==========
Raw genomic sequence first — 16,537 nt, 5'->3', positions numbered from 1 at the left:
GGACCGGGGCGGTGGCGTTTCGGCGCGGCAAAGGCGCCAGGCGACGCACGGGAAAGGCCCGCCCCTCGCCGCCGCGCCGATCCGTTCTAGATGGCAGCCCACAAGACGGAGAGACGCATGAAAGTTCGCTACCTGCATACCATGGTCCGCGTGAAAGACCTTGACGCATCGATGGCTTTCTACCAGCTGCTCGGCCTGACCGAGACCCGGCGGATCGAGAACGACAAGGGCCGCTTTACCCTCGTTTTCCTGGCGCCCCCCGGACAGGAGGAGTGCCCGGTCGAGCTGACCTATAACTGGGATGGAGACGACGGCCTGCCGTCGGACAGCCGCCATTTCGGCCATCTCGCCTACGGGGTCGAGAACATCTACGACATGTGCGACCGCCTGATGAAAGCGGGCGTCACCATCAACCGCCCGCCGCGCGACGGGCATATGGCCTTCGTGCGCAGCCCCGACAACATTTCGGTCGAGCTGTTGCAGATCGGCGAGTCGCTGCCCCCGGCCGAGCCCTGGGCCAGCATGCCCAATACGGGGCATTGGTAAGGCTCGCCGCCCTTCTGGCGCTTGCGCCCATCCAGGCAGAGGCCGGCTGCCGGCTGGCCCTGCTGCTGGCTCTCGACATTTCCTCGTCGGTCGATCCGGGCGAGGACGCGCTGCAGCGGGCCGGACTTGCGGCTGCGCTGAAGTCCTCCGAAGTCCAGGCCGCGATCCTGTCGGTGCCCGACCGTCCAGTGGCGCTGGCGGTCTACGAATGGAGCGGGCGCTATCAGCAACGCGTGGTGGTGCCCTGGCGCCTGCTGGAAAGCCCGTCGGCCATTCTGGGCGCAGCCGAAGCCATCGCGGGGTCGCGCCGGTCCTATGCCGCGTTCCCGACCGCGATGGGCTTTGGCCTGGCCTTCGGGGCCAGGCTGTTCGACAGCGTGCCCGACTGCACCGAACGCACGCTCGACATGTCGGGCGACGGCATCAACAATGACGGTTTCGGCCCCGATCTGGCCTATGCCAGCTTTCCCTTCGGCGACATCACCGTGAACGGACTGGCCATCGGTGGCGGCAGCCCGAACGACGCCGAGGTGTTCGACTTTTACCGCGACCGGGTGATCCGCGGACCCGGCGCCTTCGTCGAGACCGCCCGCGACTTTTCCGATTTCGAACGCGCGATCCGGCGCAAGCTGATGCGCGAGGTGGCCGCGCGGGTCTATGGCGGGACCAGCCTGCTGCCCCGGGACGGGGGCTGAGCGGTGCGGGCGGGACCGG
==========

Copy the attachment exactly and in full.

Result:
Raw genomic sequence first — 16,537 nt, 5'->3', positions numbered from 1 at the left:
GGACCGGGGCGGTGGCGTTTCGGCGCGGCAAAGGCGCCAGGCGACGCACGGGAAAGGCCCGCCCCTCGCCGCCGCGCCGATCCGTTCTAGATGGCAGCCCACAAGACGGAGAGACGCATGAAAGTTCGCTACCTGCATACCATGGTCCGCGTGAAAGACCTTGACGCATCGATGGCTTTCTACCAGCTGCTCGGCCTGACCGAGACCCGGCGGATCGAGAACGACAAGGGCCGCTTTACCCTCGTTTTCCTGGCGCCCCCCGGACAGGAGGAGTGCCCGGTCGAGCTGACCTATAACTGGGATGGAGACGACGGCCTGCCGTCGGACAGCCGCCATTTCGGCCATCTCGCCTACGGGGTCGAGAACATCTACGACATGTGCGACCGCCTGATGAAAGCGGGCGTCACCATCAACCGCCCGCCGCGCGACGGGCATATGGCCTTCGTGCGCAGCCCCGACAACATTTCGGTCGAGCTGTTGCAGATCGGCGAGTCGCTGCCCCCGGCCGAGCCCTGGGCCAGCATGCCCAATACGGGGCATTGGTAAGGCTCGCCGCCCTTCTGGCGCTTGCGCCCATCCAGGCAGAGGCCGGCTGCCGGCTGGCCCTGCTGCTGGCTCTCGACATTTCCTCGTCGGTCGATCCGGGCGAGGACGCGCTGCAGCGGGCCGGACTTGCGGCTGCGCTGAAGTCCTCCGAAGTCCAGGCCGCGATCCTGTCGGTGCCCGACCGTCCAGTGGCGCTGGCGGTCTACGAATGGAGCGGGCGCTATCAGCAACGCGTGGTGGTGCCCTGGCGCCTGCTGGAAAGCCCGTCGGCCATTCTGGGCGCAGCCGAAGCCATCGCGGGGTCGCGCCGGTCCTATGCCGCGTTCCCGACCGCGATGGGCTTTGGCCTGGCCTTCGGGGCCAGGCTGTTCGACAGCGTGCCCGACTGCACCGAACGCACGCTCGACATGTCGGGCGACGGCATCAACAATGACGGTTTCGGCCCCGATCTGGCCTATGCCAGCTTTCCCTTCGGCGACATCACCGTGAACGGACTGGCCATCGGTGGCGGCAGCCCGAACGACGCCGAGGTGTTCGACTTTTACCGCGACCGGGTGATCCGCGGACCCGGCGCCTTCGTCGAGACCGCCCGCGACTTTTCCGATTTCGAACGCGCGATCCGGCGCAAGCTGATGCGCGAGGTGGCCGCGCGGGTCTATGGCGGGACCAGCCTGCTGCCCCGGGACGGGGGCTGAGCGGTGCGGGCGGGACCGG